New Passover for a New Exodus
Continuing our series on the Eucharist, Catholics understand Jesus to be a new Moses, and what kind of new Moses would he be if he did not inaugurate a new Exodus? And of course, what was it that launched the first Exodus but the celebration of the Passover? A new Exodus under the leadership of a new Moses, then, calls for a new Passover to kick things off.
St. Paul clearly understood this typology. He wrote to the Corinthians in his first letter, 5:7-8:
For our paschal lamb, Christ, has been sacrificed. Therefore, let us celebrate the festival. . . .
When did Jesus institute this new Passover? The answer is the in the upper room on the night he was betrayed. Rather than just following the standard Passover liturgy, according to which the events of the original Exodus were made present to the lives of the celebrants, Jesus began talking about a different offering than the old Passover lamb. It would be by means of this sacrifice, this offering of his body and blood, that the new Exodus would be inaugurated.
As Brant Pitre has noted in his book, Jesus and the Jewish Roots of the Eucharist, the dramatic act of spreading the lamb’s blood often overshadows an arguably even more important element of the rite: The Passover sacrifice was not complete until the sacrificial lamb had been eaten by the worshiper. He writes:
The reason Jesus’ identification with the lamb matters is that, in both the Old Testament and ancient Jewish tradition, the sacrifice of the Passover lamb was not completed by its death. It was completed by a meal, by eating the flesh of the lamb that had been slain. Therefore, if Jesus saw himself as the new lamb, then it makes sense that he would speak of his blood being poured out and command the disciples to eat his flesh.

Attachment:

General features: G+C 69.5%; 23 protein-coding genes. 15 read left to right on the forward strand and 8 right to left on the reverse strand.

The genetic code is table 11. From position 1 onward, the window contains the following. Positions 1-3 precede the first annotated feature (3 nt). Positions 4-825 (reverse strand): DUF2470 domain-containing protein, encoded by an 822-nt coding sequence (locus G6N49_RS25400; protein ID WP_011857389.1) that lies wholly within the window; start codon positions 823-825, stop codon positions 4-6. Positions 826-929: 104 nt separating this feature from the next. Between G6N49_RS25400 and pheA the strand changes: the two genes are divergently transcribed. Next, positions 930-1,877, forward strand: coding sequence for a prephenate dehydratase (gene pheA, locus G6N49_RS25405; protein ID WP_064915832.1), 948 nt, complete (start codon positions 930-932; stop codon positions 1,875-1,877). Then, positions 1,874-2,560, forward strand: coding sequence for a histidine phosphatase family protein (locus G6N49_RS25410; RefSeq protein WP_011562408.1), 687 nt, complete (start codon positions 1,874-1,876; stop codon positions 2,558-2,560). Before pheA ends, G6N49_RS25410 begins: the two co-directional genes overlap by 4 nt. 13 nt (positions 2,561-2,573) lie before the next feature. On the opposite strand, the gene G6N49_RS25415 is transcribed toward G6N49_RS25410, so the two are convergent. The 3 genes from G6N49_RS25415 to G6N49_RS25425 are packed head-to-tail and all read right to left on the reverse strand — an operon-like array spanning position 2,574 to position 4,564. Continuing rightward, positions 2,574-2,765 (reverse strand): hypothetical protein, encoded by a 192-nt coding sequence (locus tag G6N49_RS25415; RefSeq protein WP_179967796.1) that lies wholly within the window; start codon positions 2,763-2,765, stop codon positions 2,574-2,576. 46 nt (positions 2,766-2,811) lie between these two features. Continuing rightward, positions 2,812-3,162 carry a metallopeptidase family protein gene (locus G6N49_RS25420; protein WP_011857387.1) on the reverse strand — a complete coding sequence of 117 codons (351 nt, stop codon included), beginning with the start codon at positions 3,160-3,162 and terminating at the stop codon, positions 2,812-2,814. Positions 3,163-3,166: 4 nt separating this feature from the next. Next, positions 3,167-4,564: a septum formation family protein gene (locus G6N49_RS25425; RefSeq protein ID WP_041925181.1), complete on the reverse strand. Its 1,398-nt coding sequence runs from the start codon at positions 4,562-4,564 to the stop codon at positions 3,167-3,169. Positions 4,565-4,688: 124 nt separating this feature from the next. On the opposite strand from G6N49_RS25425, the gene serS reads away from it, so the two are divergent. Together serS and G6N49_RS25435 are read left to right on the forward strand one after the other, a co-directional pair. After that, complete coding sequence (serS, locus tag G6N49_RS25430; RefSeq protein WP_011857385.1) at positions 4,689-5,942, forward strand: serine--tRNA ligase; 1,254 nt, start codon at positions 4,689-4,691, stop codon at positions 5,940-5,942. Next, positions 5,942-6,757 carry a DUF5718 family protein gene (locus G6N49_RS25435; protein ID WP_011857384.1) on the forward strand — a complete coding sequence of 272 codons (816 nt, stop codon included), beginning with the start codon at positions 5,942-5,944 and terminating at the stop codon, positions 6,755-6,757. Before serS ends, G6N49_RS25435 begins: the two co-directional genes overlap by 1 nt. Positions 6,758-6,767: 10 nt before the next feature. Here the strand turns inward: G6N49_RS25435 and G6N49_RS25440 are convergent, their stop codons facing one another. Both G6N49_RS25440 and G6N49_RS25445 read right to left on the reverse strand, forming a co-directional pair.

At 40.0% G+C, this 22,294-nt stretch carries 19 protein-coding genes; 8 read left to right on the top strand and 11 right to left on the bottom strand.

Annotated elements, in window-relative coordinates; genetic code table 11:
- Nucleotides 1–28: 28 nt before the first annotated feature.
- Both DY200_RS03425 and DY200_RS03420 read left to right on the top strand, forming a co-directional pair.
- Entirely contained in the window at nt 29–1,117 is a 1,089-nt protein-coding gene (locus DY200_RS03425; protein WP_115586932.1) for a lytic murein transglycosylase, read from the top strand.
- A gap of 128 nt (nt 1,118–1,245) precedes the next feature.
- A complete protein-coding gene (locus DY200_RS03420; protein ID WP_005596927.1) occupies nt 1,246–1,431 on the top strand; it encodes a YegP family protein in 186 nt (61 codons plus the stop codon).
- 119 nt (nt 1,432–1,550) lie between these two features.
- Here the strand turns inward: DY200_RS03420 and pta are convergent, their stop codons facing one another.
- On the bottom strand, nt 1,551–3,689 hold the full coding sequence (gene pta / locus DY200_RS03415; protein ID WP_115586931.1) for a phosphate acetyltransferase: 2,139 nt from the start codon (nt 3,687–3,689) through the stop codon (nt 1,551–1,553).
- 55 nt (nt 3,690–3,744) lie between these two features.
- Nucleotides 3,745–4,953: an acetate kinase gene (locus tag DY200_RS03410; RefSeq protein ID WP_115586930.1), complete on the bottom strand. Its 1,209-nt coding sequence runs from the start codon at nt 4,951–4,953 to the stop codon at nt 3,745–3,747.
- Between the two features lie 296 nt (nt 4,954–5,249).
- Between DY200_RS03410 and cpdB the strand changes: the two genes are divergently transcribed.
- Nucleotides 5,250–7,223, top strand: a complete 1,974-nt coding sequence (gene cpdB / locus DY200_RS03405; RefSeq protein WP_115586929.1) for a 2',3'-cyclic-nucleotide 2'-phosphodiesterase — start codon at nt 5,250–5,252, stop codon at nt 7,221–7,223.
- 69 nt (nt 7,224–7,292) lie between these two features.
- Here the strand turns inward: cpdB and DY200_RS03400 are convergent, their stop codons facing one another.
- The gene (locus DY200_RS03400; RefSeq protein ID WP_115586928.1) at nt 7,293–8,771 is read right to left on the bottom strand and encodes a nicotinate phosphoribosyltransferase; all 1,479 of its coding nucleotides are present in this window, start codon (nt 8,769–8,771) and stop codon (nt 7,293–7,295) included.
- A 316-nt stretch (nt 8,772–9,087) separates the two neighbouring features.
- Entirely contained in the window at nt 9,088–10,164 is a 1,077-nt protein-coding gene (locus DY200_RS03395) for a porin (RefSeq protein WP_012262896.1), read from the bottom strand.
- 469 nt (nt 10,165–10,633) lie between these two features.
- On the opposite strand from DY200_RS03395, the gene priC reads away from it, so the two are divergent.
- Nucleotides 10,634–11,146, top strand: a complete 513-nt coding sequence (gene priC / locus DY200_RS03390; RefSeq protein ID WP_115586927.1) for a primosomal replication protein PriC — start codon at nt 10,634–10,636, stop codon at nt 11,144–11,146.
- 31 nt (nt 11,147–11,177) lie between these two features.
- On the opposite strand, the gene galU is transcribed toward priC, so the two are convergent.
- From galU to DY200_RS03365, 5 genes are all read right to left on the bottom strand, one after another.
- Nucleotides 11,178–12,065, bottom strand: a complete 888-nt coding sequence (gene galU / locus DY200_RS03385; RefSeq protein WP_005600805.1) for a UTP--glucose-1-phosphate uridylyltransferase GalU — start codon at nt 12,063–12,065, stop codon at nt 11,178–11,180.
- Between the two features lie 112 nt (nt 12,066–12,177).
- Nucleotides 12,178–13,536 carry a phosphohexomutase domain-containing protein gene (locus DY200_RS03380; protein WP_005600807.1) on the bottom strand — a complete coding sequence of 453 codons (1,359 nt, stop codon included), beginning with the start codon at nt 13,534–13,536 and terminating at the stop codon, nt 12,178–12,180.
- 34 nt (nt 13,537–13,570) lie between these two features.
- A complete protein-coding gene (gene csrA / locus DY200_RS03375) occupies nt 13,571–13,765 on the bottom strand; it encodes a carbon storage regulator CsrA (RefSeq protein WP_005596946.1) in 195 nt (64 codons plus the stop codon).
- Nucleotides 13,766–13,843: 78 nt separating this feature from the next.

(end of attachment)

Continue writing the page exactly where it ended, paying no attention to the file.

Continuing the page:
Lastly, just as the old Passover feast was to be kept as a day of remembrance for all Israelites, so with the new Passover celebration of the Eucharist:
This command to renew the sacrifice every year shows that for ancient Israel, Passover was not just a one-time event. It did not happen once and then pass away. The Passover was to be observed forever, until the end of time.
By “memorial” or “commemoration” is meant more than a mere cognitive reminder, but an actual participation in the ancient saving act of God. This is why the Mishnah says that
In every generation a man must so regard himself as if he came forth out of Egypt, for it is written, “It is because of what the Lord did for me when I came forth out of Egypt” (Exod. 13:8).
The old Passover, then, was not just a reminder of what God had done in times past, but an actualization of and participation in those events. And if such was the case with the old, much more is it the case with the new: In setting in motion the new Exodus by instituting a new Passover, Jesus is inaugurating a “new and living way” by which we can, 2000 years later, participate in that Passover sacrifice by offering the Lamb and then consuming him from the altar.
Lastly, I consider it obvious that since Jesus instituted the Eucharist in the context of the Jewish Passover, he was doing something overtly sacrificial in the upper room. And since he commanded us to “do this” in memory of him, when we celebrate the new Passover feast of the Eucharist, we are doing something sacrificial as well. In the same way that Israelites of old ate nothing less than a sacrificed lamb, so we, in the new Passover feast, eat nothing less than that which we have just offered upon the altar: Jesus the Lamb of God, who takes away the sin of the world.